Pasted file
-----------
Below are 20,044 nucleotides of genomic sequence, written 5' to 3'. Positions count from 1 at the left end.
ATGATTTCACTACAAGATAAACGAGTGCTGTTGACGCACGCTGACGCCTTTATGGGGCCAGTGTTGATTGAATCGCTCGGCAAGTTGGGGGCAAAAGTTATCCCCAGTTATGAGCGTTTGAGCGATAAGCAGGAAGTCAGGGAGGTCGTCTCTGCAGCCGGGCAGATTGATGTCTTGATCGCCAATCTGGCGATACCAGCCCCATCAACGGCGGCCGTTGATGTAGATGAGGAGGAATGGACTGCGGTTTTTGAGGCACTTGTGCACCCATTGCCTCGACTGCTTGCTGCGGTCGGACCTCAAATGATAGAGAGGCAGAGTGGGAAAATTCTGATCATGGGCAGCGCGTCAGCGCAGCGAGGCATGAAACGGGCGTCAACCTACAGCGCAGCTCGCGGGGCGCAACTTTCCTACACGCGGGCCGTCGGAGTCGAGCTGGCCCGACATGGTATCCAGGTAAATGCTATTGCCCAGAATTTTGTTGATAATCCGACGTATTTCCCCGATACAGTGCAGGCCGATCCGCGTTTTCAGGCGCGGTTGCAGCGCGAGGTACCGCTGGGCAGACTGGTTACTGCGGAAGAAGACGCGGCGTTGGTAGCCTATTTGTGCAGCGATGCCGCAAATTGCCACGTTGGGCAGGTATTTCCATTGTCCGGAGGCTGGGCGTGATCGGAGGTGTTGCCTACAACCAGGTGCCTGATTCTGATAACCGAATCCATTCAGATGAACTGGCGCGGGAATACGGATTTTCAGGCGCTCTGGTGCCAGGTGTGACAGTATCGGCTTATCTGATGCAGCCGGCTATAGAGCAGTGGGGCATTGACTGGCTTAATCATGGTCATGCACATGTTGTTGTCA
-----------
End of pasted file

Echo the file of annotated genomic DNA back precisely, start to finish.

Below are 20,044 nucleotides of genomic sequence, written 5' to 3'. Positions count from 1 at the left end.
ATGATTTCACTACAAGATAAACGAGTGCTGTTGACGCACGCTGACGCCTTTATGGGGCCAGTGTTGATTGAATCGCTCGGCAAGTTGGGGGCAAAAGTTATCCCCAGTTATGAGCGTTTGAGCGATAAGCAGGAAGTCAGGGAGGTCGTCTCTGCAGCCGGGCAGATTGATGTCTTGATCGCCAATCTGGCGATACCAGCCCCATCAACGGCGGCCGTTGATGTAGATGAGGAGGAATGGACTGCGGTTTTTGAGGCACTTGTGCACCCATTGCCTCGACTGCTTGCTGCGGTCGGACCTCAAATGATAGAGAGGCAGAGTGGGAAAATTCTGATCATGGGCAGCGCGTCAGCGCAGCGAGGCATGAAACGGGCGTCAACCTACAGCGCAGCTCGCGGGGCGCAACTTTCCTACACGCGGGCCGTCGGAGTCGAGCTGGCCCGACATGGTATCCAGGTAAATGCTATTGCCCAGAATTTTGTTGATAATCCGACGTATTTCCCCGATACAGTGCAGGCCGATCCGCGTTTTCAGGCGCGGTTGCAGCGCGAGGTACCGCTGGGCAGACTGGTTACTGCGGAAGAAGACGCGGCGTTGGTAGCCTATTTGTGCAGCGATGCCGCAAATTGCCACGTTGGGCAGGTATTTCCATTGTCCGGAGGCTGGGCGTGATCGGAGGTGTTGCCTACAACCAGGTGCCTGATTCTGATAACCGAATCCATTCAGATGAACTGGCGCGGGAATACGGATTTTCAGGCGCTCTGGTGCCAGGTGTGACAGTATCGGCTTATCTGATGCAGCCGGCTATAGAGCAGTGGGGCATTGACTGGCTTAATCATGGTCATGCACATGTTGTTGTCA